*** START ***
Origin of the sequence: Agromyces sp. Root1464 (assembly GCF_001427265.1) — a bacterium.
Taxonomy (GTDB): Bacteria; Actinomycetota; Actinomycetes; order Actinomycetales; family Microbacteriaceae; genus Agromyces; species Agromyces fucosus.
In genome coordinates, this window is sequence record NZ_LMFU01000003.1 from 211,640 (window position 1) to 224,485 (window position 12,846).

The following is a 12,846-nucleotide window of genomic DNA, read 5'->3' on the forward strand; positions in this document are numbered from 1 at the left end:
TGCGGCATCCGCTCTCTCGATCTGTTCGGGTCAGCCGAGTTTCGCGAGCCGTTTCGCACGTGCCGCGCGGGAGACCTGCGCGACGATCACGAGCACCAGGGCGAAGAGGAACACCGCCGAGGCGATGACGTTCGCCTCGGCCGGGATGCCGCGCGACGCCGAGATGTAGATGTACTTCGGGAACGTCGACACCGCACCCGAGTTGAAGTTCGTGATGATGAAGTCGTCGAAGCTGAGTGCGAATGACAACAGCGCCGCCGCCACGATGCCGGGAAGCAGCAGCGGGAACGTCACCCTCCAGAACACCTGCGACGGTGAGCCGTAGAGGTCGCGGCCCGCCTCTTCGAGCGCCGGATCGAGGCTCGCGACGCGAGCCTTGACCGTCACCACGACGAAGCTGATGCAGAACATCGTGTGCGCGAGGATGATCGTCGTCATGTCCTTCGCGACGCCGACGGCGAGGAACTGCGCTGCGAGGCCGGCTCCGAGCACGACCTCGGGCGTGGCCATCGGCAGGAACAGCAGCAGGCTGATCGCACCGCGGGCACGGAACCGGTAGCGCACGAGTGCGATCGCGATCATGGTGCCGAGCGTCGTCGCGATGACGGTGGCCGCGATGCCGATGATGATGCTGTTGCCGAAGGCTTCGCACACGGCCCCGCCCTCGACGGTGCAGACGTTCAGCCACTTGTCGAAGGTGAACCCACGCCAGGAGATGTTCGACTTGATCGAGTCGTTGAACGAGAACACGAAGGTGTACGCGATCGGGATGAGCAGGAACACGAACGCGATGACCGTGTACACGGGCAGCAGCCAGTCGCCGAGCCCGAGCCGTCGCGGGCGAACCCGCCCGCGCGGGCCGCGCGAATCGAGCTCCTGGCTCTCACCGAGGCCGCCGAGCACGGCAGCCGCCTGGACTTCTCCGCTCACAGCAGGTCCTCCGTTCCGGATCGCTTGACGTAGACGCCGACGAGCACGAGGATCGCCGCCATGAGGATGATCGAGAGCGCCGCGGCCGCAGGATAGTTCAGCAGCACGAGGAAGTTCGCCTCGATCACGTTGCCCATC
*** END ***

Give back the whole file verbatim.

Origin of the sequence: Agromyces sp. Root1464 (assembly GCF_001427265.1) — a bacterium.
Taxonomy (GTDB): Bacteria; Actinomycetota; Actinomycetes; order Actinomycetales; family Microbacteriaceae; genus Agromyces; species Agromyces fucosus.
In genome coordinates, this window is sequence record NZ_LMFU01000003.1 from 211,640 (window position 1) to 224,485 (window position 12,846).

The following is a 12,846-nucleotide window of genomic DNA, read 5'->3' on the forward strand; positions in this document are numbered from 1 at the left end:
TGCGGCATCCGCTCTCTCGATCTGTTCGGGTCAGCCGAGTTTCGCGAGCCGTTTCGCACGTGCCGCGCGGGAGACCTGCGCGACGATCACGAGCACCAGGGCGAAGAGGAACACCGCCGAGGCGATGACGTTCGCCTCGGCCGGGATGCCGCGCGACGCCGAGATGTAGATGTACTTCGGGAACGTCGACACCGCACCCGAGTTGAAGTTCGTGATGATGAAGTCGTCGAAGCTGAGTGCGAATGACAACAGCGCCGCCGCCACGATGCCGGGAAGCAGCAGCGGGAACGTCACCCTCCAGAACACCTGCGACGGTGAGCCGTAGAGGTCGCGGCCCGCCTCTTCGAGCGCCGGATCGAGGCTCGCGACGCGAGCCTTGACCGTCACCACGACGAAGCTGATGCAGAACATCGTGTGCGCGAGGATGATCGTCGTCATGTCCTTCGCGACGCCGACGGCGAGGAACTGCGCTGCGAGGCCGGCTCCGAGCACGACCTCGGGCGTGGCCATCGGCAGGAACAGCAGCAGGCTGATCGCACCGCGGGCACGGAACCGGTAGCGCACGAGTGCGATCGCGATCATGGTGCCGAGCGTCGTCGCGATGACGGTGGCCGCGATGCCGATGATGATGCTGTTGCCGAAGGCTTCGCACACGGCCCCGCCCTCGACGGTGCAGACGTTCAGCCACTTGTCGAAGGTGAACCCACGCCAGGAGATGTTCGACTTGATCGAGTCGTTGAACGAGAACACGAAGGTGTACGCGATCGGGATGAGCAGGAACACGAACGCGATGACCGTGTACACGGGCAGCAGCCAGTCGCCGAGCCCGAGCCGTCGCGGGCGAACCCGCCCGCGCGGGCCGCGCGAATCGAGCTCCTGGCTCTCACCGAGGCCGCCGAGCACGGCAGCCGCCTGGACTTCTCCGCTCACAGCAGGTCCTCCGTTCCGGATCGCTTGACGTAGACGCCGACGAGCACGAGGATCGCCGCCATGAGGATGATCGAGAGCGCCGCGGCCGCAGGATAGTTCAGCAGCACGAGGAAGTTCGCCTCGATCACGTTGCCCATC